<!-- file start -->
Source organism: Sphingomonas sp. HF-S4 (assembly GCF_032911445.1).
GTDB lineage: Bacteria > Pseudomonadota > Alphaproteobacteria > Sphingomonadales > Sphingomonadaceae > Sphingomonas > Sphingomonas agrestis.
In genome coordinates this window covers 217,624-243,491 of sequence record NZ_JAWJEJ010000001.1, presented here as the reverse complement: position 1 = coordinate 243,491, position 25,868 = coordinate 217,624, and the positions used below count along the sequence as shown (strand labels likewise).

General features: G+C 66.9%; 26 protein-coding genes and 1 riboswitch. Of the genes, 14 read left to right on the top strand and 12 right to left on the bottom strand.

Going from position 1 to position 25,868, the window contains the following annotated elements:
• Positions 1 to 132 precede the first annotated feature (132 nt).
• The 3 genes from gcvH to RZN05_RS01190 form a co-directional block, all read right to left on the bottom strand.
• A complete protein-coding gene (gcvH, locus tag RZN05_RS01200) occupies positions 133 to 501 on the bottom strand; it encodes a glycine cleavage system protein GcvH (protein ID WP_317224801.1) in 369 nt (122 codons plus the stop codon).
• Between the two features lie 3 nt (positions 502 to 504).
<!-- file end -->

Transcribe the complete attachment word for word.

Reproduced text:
Source organism: Sphingomonas sp. HF-S4 (assembly GCF_032911445.1).
GTDB lineage: Bacteria > Pseudomonadota > Alphaproteobacteria > Sphingomonadales > Sphingomonadaceae > Sphingomonas > Sphingomonas agrestis.
In genome coordinates this window covers 217,624-243,491 of sequence record NZ_JAWJEJ010000001.1, presented here as the reverse complement: position 1 = coordinate 243,491, position 25,868 = coordinate 217,624, and the positions used below count along the sequence as shown (strand labels likewise).

General features: G+C 66.9%; 26 protein-coding genes and 1 riboswitch. Of the genes, 14 read left to right on the top strand and 12 right to left on the bottom strand.

Going from position 1 to position 25,868, the window contains the following annotated elements:
• Positions 1 to 132 precede the first annotated feature (132 nt).
• The 3 genes from gcvH to RZN05_RS01190 form a co-directional block, all read right to left on the bottom strand.
• A complete protein-coding gene (gcvH, locus tag RZN05_RS01200) occupies positions 133 to 501 on the bottom strand; it encodes a glycine cleavage system protein GcvH (protein ID WP_317224801.1) in 369 nt (122 codons plus the stop codon).
• Between the two features lie 3 nt (positions 502 to 504).